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Pitches to extend sales tax to online purchases and clothing aired

Sen. Ann Rest presented the online sales plan, which has the support of Minnesota’s business community.

Sen. Ann Rest
Sen. Ann Rest

Democrats are beginning to flesh out the tax proposals they listed as a priority heading into this legislative session.

A key Senate committee heard plans Wednesday to tax clothing and extend the sales tax to certain Internet transactions. DFL Sen. Ann Rest, who is heading up tax change efforts in the Senate, brought a few preliminary proposals forward that could eventually be included in a larger tax package.

The online sales plan has surfaced several times in recent years and has the support of retailers and Minnesota’s business community. Rest said the plan would raise about $4.5 million in its first year.

“The Amazon bill,” as it’s often called, is also an issue at the federal level, Rest said. “We’re not trying to cast aspersions on a company I’ve spent many a dollar on.”

The Minnesota Retailers Association, the Minnesota Chamber of Commerce and the League of Minnesota Cities all testified in support of the legislation. Amazon lists two registered lobbyists with the Minnesota Campaign Finance and Public Disclosure Board, but no representative testified on the bill.

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“I’m not whining. I’m not complaining. It’s just fact,” said Roberta Bonoff, CEO of Creative Kidstuff, a Minnetonka company, in supporting the extension. “No matter how you make a sale, you should pay taxes.”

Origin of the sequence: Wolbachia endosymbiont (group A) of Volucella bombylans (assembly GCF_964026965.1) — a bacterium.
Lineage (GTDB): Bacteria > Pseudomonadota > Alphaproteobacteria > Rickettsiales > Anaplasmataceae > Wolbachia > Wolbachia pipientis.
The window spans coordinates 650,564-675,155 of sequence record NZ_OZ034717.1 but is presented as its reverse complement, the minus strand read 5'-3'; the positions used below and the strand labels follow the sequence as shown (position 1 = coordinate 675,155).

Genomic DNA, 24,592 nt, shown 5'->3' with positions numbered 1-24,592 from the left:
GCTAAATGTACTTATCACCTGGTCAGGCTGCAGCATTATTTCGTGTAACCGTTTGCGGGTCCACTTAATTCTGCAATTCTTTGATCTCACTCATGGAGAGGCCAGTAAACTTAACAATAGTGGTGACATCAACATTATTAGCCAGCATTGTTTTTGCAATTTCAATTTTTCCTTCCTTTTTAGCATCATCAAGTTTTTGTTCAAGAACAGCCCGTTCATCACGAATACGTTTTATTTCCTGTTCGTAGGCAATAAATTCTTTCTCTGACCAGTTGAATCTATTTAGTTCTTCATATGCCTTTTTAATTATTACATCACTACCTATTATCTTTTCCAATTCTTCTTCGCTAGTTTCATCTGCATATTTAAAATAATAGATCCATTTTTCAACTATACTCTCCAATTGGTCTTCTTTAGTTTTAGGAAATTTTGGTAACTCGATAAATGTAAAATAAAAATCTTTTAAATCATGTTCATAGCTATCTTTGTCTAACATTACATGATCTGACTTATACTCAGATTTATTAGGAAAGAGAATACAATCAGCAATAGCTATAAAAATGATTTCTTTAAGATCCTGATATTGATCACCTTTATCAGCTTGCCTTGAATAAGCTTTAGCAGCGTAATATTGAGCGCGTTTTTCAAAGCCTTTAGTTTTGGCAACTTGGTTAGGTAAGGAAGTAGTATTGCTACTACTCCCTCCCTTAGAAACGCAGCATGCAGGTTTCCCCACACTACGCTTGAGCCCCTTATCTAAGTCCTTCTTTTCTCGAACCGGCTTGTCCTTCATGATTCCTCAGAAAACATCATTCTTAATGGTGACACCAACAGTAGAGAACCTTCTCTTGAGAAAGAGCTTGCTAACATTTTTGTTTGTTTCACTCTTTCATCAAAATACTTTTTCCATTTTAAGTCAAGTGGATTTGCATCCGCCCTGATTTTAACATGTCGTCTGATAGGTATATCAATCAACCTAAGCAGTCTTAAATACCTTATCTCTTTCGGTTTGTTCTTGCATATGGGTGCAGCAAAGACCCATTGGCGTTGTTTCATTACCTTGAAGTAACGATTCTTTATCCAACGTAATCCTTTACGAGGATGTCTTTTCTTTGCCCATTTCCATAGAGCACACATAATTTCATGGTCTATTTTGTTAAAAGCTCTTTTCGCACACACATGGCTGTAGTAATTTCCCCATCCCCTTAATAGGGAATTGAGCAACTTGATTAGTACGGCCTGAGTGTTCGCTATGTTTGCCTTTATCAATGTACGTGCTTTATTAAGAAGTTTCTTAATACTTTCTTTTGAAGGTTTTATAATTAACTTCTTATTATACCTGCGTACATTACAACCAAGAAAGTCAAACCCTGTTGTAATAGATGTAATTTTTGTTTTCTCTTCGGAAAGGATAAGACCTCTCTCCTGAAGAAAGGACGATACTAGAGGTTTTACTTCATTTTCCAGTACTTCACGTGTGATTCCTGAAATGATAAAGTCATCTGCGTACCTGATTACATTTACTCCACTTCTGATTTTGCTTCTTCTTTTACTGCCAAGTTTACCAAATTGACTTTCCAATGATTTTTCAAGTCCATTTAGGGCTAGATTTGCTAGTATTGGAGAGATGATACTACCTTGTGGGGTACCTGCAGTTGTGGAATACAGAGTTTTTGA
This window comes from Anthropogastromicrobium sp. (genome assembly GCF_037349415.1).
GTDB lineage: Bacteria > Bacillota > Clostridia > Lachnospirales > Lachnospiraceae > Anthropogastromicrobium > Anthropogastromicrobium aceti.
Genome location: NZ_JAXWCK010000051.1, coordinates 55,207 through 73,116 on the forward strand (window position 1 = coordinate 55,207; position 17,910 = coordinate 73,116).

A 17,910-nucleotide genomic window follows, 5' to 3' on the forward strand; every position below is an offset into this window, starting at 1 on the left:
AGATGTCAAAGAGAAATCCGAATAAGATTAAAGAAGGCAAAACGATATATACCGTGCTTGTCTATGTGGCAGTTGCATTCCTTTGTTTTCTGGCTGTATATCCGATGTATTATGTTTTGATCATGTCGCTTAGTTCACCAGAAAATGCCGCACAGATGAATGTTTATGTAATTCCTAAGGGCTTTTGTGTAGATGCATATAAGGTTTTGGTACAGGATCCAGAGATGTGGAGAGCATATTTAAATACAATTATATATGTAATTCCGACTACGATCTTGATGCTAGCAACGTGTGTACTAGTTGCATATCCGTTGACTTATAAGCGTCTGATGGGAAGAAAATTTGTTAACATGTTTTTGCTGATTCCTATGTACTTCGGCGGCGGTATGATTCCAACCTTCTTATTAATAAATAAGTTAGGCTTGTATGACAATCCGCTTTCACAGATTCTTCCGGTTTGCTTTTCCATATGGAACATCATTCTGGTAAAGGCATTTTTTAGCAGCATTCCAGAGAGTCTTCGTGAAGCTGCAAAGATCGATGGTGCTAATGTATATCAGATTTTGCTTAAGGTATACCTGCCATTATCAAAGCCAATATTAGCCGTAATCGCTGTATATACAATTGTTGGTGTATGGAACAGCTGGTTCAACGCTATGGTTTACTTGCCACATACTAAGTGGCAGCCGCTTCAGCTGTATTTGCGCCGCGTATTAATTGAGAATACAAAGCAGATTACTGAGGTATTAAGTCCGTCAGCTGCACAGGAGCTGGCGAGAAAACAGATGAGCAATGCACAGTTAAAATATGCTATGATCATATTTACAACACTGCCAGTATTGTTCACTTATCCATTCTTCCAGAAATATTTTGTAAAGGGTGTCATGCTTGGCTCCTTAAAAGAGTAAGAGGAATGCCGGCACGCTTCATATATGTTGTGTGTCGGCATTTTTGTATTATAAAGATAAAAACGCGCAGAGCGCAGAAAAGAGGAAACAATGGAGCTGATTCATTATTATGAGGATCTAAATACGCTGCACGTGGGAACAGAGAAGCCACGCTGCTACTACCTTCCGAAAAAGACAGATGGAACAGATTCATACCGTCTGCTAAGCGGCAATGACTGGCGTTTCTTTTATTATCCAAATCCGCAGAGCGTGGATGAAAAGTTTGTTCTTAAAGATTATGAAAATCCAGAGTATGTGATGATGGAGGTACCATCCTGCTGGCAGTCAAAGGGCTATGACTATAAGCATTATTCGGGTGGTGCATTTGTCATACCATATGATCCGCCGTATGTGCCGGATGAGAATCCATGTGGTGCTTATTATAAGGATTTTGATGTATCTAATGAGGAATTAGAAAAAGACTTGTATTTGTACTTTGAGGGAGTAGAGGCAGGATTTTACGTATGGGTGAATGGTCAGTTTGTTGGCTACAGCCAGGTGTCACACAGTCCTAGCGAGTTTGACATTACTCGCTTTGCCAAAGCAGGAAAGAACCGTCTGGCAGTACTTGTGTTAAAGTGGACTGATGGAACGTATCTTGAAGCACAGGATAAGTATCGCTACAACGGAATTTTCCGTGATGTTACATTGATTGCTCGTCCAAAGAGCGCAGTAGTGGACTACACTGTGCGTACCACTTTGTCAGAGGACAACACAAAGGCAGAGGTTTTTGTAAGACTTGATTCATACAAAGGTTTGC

Gov. Mark Dayton has supported the “Amazon bill” in the past. Lawmakers and “bricks-and-mortar” businesses alike said the measure is important in leveling the playing field for Minnesota companies.

Rest also put forward two measures that would extend the state sales tax to clothing.

One would levy a tax on an article of clothing on the cost above $200. The other would repeal the clothing sales tax exemption and offer tax credits based on income. Both proposals are currently revenue neutral.

Retailers who spoke in support of taxing Internet purchases came back to oppose expanding the sales tax to clothing. Maureen Bausch, a VP with Mall of America, told the committee that many tourists come to Minnesota and spend money because of the sales tax exemption.

“If we add this tax on apparel, it will absolutely affect our tourism,” she said.

“We hear a lot of ideas, a lot of proposals, lay them over and eventually we put together an omnibus bill,” Rest said after the hearing.

Senate Taxes Committee Chairman Rod Skoe said he’s not a fan of expanding the sales tax.

Rest said she wanted to keep the proposals revenue neutral – Democrats agree that there will be tax hikes this session – so that discussion didn’t get bogged down in debating how much new funding lawmakers should attempt to raise. The Democrat from New Hope said she’s waiting for Dayton’s budget, which will be released Tuesday.

“Once we have the governor’s bills, the whole thing will explode in terms of what we’re going to be looking at,” Rest said. “It’s clear we’re going to have some revenue raises. What is the governor’s vision for dealing with the structural deficit … and then secondly his vision for this 21st century economy?”

Republicans on the committee offered some support for the online tax bill but pushed back against expanding sales taxes. GOP Sen. Julianne Ortman, formerly the Senate Taxes Committee chairwoman, said Minnesotans should watch out for skyrocketing tax bills while the Legislature is under DFL leadership.

“It seems like the DFL has proposed every new tax conceivable for Minnesotans,” she said after the hearing. “It seems to be indiscriminate from my point of view.”